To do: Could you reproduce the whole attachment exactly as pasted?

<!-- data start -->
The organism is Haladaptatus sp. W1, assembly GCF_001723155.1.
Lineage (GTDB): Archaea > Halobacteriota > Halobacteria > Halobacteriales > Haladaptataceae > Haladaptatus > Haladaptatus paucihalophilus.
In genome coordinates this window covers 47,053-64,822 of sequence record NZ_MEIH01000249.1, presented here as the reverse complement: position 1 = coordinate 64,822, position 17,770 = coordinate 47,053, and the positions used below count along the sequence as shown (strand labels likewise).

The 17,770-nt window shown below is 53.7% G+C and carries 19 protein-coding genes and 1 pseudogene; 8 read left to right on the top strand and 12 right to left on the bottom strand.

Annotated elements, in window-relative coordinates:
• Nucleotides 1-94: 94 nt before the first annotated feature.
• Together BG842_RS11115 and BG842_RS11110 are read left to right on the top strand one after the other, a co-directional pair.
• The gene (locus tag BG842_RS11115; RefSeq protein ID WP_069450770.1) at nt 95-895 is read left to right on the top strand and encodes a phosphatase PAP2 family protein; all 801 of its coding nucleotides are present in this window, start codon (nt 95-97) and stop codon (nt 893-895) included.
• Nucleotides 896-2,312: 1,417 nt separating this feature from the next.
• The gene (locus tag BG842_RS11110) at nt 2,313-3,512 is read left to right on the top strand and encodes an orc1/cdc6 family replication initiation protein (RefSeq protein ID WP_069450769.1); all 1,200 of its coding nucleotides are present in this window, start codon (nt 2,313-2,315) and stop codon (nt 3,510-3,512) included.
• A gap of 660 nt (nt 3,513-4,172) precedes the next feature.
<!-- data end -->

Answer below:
The organism is Haladaptatus sp. W1, assembly GCF_001723155.1.
Lineage (GTDB): Archaea > Halobacteriota > Halobacteria > Halobacteriales > Haladaptataceae > Haladaptatus > Haladaptatus paucihalophilus.
In genome coordinates this window covers 47,053-64,822 of sequence record NZ_MEIH01000249.1, presented here as the reverse complement: position 1 = coordinate 64,822, position 17,770 = coordinate 47,053, and the positions used below count along the sequence as shown (strand labels likewise).

The 17,770-nt window shown below is 53.7% G+C and carries 19 protein-coding genes and 1 pseudogene; 8 read left to right on the top strand and 12 right to left on the bottom strand.

Annotated elements, in window-relative coordinates:
• Nucleotides 1-94: 94 nt before the first annotated feature.
• Together BG842_RS11115 and BG842_RS11110 are read left to right on the top strand one after the other, a co-directional pair.
• The gene (locus tag BG842_RS11115; RefSeq protein ID WP_069450770.1) at nt 95-895 is read left to right on the top strand and encodes a phosphatase PAP2 family protein; all 801 of its coding nucleotides are present in this window, start codon (nt 95-97) and stop codon (nt 893-895) included.
• Nucleotides 896-2,312: 1,417 nt separating this feature from the next.
• The gene (locus tag BG842_RS11110) at nt 2,313-3,512 is read left to right on the top strand and encodes an orc1/cdc6 family replication initiation protein (RefSeq protein ID WP_069450769.1); all 1,200 of its coding nucleotides are present in this window, start codon (nt 2,313-2,315) and stop codon (nt 3,510-3,512) included.
• A gap of 660 nt (nt 3,513-4,172) precedes the next feature.